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Icarus: How Visual Artists Such as Myself and Bryan Larsen Steal, Borrow, and Originate

Icarus: How Visual Artists Such as Myself and Bryan Larsen Steal, Borrow, and Originate

Michael Newberry

8 Mins
February 12, 2020

Myths, legends, and stories infiltrate our collective and individual consciousness, and the same holds true for the visual arts. The myth of Icarus, who flew too high then crashed and burned, was mentioned by Apollodorus around 150 BC and has since shown up countless times in visual art.

Icarus Landing, Phaethon, and Ayn Rand

An interesting twist in the legend comes with my 2000 version. The concept was inspired by Ayn Rand, who rewrote the myth of Phaethon in Atlas Shrugged. In the ancient myth, Apollo gives the reins of the sun chariot to his son Phaethon, who is unable to control the flying horses or escape his destiny. Phaethon and the chariot threaten to crash and annihilate Earth. Zeus, watching, kills Phaethon with a bolt of lightning, forcing Apollo to retake the reins and right the sun chariot’s course.

In Rand’s version, her character, Richard Halley, composes an opera in which Phaethon brilliantly succeeds to steer the sun chariot to a glorious course. I loved the concept of taking a tragic myth and changing the outcome to reflect my absolute inner belief that magnificent experiences are the stuff of living. The chariot thing was too archaic for my modern sensibility, but with some thought I landed on the concept of Icarus. After flying wildly high, I thought, Icarus would return to Earth with gentle gratitude, lit by the orange glow of the day’s setting sun. I opted for no wings, just the outstretched arms. Appropriately I painted this while I lived in Greece, and I won’t lie, I loved scaling the rock cliffs in the buff, jumping from rock to rock, as my friend philosopher David Kelley can attest to.


Newberry, Icarus Landing, 2000, acrylic on linen, 55” ×36″

Icarus Variations

Bryan Larsen almost a decade later in 2008 painted his Study for the Triumph of Icarus. Cleverly conveying how the wings might realistically work, Larsen followed the legend more closely, yet he also re-purposed the legend to a successful outcome. I would guess that he went through similar thoughts as I did from Ayn Rand’s influence (he did a series of paintings on the characters in Atlas Shrugged), and perhaps (?) borrowed the extended foot from my image.


Larsen, Study for the Triumph of Icarus, 2008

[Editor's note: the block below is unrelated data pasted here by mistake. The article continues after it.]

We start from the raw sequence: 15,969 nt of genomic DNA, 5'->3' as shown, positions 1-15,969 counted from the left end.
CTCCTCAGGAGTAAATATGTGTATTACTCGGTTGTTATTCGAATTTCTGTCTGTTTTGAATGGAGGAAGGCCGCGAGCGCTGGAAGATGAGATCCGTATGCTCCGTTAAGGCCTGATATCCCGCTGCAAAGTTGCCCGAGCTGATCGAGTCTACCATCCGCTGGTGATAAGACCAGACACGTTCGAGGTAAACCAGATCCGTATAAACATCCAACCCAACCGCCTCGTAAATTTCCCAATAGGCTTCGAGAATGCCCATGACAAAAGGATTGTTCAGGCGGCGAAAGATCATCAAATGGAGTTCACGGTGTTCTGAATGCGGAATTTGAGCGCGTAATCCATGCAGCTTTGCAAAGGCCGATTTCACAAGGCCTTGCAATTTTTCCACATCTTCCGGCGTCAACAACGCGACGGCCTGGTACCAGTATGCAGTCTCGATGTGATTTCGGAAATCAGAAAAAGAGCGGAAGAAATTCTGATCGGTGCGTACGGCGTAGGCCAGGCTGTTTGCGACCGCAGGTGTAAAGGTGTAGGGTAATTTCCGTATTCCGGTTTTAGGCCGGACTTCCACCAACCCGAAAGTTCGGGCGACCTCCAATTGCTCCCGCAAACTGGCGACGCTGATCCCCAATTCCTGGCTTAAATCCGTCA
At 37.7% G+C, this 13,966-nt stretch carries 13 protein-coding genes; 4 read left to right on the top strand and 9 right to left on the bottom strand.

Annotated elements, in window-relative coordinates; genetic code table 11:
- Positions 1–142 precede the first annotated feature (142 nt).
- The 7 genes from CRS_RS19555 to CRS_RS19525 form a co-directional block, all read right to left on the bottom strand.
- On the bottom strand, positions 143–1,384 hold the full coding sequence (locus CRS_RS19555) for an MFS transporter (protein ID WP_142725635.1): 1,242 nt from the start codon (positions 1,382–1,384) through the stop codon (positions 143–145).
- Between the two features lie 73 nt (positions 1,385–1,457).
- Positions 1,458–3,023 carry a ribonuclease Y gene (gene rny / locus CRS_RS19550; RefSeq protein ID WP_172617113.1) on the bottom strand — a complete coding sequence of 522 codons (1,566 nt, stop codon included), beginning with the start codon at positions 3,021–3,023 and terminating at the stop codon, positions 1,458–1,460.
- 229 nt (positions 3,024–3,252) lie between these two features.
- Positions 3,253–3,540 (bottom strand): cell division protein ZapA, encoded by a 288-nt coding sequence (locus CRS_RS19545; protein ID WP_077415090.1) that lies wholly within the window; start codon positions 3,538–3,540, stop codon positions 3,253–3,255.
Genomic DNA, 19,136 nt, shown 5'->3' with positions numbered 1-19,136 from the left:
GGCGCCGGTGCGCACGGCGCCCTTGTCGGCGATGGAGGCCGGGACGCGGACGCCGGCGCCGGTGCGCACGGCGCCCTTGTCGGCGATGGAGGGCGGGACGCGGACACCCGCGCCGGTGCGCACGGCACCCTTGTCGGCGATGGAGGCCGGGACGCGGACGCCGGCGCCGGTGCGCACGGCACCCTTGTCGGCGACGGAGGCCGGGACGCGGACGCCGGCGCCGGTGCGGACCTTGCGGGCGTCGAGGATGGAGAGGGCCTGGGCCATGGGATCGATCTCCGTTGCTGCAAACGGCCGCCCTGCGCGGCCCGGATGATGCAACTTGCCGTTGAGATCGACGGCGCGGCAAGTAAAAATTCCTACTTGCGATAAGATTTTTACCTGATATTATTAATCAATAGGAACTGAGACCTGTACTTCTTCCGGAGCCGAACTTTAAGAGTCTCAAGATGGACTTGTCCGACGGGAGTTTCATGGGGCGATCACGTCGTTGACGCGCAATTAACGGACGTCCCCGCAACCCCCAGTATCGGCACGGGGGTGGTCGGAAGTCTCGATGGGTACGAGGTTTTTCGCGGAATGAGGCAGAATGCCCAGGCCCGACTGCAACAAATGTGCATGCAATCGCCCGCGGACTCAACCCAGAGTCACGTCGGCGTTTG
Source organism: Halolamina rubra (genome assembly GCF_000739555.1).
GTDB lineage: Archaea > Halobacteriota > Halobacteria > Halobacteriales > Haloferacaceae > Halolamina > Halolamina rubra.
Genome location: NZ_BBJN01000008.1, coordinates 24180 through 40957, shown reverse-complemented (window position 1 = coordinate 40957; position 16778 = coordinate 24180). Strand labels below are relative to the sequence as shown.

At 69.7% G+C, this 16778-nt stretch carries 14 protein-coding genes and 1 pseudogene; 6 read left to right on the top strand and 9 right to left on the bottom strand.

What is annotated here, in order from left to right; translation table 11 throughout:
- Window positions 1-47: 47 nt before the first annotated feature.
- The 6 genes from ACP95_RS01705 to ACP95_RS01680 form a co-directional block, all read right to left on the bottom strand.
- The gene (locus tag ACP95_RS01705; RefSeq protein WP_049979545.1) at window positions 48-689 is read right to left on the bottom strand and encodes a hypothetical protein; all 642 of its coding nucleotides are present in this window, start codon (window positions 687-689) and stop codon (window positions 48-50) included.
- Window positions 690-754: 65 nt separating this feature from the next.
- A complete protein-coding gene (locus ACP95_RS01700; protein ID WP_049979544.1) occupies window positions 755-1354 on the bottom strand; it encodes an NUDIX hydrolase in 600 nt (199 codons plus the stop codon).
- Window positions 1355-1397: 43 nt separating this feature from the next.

Almost two decades later I revisited my first Icarus, changing the background to my current hometown of Idyllwild, California. The race of the young black guy was purely happenstance––the model had the right sensitivity, and he looked like he was light and strong enough to fly. In effect, I stole from myself; what gave me the green light to do so was the knowledge that da Vinci had painted two versions of Virgin of the Rocks, a 1485 one in the Louvre and a 1508 one in London. If it is good enough for da Vinci, it is good enough for me.


Idyllwild Icarus, Summer 2017, oil on canvas, 60"×48″


Similarly, Larsen borrowed from himself for his Triumph of Daedalus Over Fate and Futility. Daedalus was the father of Icarus and the maker of the wings. Originally, the father and son used the wings to escape the Minotaur’s labyrinth, with only the father making it to safety. In this brilliant narrative painting, Larsen returns to the point after Daedalus made it back to Earth but was heartbroken guessing that his son had crashed and burned. Miraculously, Icarus appears, not having crashed, and is reunited with his father and family (friends)? For me, loving this narrative content, I will be thinking about re-exploring more storytelling in future works, not necessarily Icarus. It might take a few years of subconscious awareness for the right mental and emotional patterns to formulate.


Larsen, Triumph of Daedalus Over Fate and Futility, Fall 2017, 120"×60″

Backtracking in time to Larsen’s 2009 Young Icarus, it strikes me how original this painting is. As I think all of his series of children in the act of creativity and imagining are. As a young dad, Larsen was frequently struck by how his kids played and thought. Updating the Icarus legend to a boy’s imagination of flying is pure brilliance.


Larsen, Young Icarus, 2009, 30"×18″

The influence of art and ideas is inevitable. It comes down to absorbing it all freely or fighting against it. I believe fighting against it blocks the brain’s network connections, a little like trying to paint things without shadows. An unnecessary limitation. Opening up to “stealing” and “borrowing” ideas and images, as long as we run them honestly through our souls, opens up our potential to fly as high as possible. And who knows? We might be able to tour the sun and not get burned, and perhaps come back to Earth with far greater knowledge and wisdom, making Earth a little bit better than how we left it.

Image links to Larsen’s works at Quent Cordair Fine Art are a common copyright courtesy, I receive zero compensation.

This article originally appeared at Newberry Archive. It is reprinted with permission.

Michael Newberry


Michael Newberry

Michael Newberry, b. 1956, is an American neo-romanticist painter based in Idyllwild, California. He blends a variety of influences, notably Rembrandt and the French Impressionists. His major works are typically life-sized canvases. He has exhibited in N.Y., L.A., Santa Monica, Rome, Athens, and Brussels. His works are collected by internationally renowned people such as designer Chan Luu and philosopher Stephen Hicks. Full bio and CV including links to important artworks, articles, and presentations. https://newberryarchive.wordpress.com/bio/